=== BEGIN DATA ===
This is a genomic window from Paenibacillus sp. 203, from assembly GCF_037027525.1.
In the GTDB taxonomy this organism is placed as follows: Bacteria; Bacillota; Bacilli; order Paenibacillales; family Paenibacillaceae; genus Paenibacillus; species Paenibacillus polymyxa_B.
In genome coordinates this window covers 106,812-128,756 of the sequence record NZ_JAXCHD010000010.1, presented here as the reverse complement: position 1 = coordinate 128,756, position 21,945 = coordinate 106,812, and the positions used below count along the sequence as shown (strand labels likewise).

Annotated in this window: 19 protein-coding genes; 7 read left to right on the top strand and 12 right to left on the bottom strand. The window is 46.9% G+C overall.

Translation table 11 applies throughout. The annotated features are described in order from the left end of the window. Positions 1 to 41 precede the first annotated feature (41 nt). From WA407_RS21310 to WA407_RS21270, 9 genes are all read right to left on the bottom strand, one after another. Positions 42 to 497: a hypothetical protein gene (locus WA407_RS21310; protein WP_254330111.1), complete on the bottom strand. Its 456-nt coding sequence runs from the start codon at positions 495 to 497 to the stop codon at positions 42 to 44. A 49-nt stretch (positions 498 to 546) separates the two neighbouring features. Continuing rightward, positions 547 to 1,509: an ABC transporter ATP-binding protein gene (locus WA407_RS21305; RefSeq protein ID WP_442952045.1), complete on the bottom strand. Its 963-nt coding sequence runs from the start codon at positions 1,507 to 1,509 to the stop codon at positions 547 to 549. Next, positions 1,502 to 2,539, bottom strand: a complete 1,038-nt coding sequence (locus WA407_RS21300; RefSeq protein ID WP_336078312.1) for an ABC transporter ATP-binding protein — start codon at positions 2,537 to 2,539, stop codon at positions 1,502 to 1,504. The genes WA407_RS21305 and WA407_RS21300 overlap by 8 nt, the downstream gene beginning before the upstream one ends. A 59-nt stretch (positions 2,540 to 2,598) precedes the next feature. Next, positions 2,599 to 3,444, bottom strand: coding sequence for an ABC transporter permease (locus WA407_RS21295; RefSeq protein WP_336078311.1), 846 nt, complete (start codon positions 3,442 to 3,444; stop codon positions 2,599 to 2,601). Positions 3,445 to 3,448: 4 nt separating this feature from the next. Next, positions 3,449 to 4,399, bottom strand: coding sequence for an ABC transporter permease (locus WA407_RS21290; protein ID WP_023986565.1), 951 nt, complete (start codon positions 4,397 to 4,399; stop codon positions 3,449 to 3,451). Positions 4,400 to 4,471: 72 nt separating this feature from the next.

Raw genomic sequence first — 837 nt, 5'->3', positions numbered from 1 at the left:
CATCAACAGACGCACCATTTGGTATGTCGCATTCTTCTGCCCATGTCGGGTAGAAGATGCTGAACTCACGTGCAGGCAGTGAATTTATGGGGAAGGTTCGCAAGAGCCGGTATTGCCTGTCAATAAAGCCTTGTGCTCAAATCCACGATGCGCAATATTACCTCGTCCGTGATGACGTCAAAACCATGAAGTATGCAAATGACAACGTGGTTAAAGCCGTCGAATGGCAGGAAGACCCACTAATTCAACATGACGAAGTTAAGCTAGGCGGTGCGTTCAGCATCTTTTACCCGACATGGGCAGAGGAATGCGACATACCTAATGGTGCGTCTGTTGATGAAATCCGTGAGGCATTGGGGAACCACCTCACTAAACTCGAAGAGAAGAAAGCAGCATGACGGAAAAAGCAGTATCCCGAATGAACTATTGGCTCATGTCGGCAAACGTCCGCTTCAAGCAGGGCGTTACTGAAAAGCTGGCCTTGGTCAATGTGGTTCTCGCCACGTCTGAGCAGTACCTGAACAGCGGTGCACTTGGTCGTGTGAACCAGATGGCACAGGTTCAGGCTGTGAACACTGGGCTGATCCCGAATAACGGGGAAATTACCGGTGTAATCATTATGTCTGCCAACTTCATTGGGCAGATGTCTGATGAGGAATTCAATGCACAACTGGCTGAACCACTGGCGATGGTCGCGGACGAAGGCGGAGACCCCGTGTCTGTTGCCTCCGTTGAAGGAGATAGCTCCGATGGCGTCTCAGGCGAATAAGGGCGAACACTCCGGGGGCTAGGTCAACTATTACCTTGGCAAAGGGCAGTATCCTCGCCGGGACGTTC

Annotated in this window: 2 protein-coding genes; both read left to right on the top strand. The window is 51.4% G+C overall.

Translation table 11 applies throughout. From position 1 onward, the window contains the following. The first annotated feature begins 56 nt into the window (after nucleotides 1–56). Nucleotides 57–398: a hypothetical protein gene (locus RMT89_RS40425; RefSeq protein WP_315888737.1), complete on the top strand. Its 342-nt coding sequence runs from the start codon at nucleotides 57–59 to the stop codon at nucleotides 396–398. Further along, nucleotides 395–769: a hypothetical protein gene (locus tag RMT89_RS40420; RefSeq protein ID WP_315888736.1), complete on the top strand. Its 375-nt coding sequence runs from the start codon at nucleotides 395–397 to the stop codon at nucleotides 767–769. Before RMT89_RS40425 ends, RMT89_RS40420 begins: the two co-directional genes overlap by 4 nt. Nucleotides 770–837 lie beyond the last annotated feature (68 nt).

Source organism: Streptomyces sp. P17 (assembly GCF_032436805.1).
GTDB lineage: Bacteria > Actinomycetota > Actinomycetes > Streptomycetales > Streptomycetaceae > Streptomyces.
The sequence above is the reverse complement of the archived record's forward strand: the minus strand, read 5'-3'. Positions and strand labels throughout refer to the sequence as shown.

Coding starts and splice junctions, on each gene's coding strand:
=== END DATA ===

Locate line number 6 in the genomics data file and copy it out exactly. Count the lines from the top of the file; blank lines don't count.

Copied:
Raw genomic sequence first — 837 nt, 5'->3', positions numbered from 1 at the left: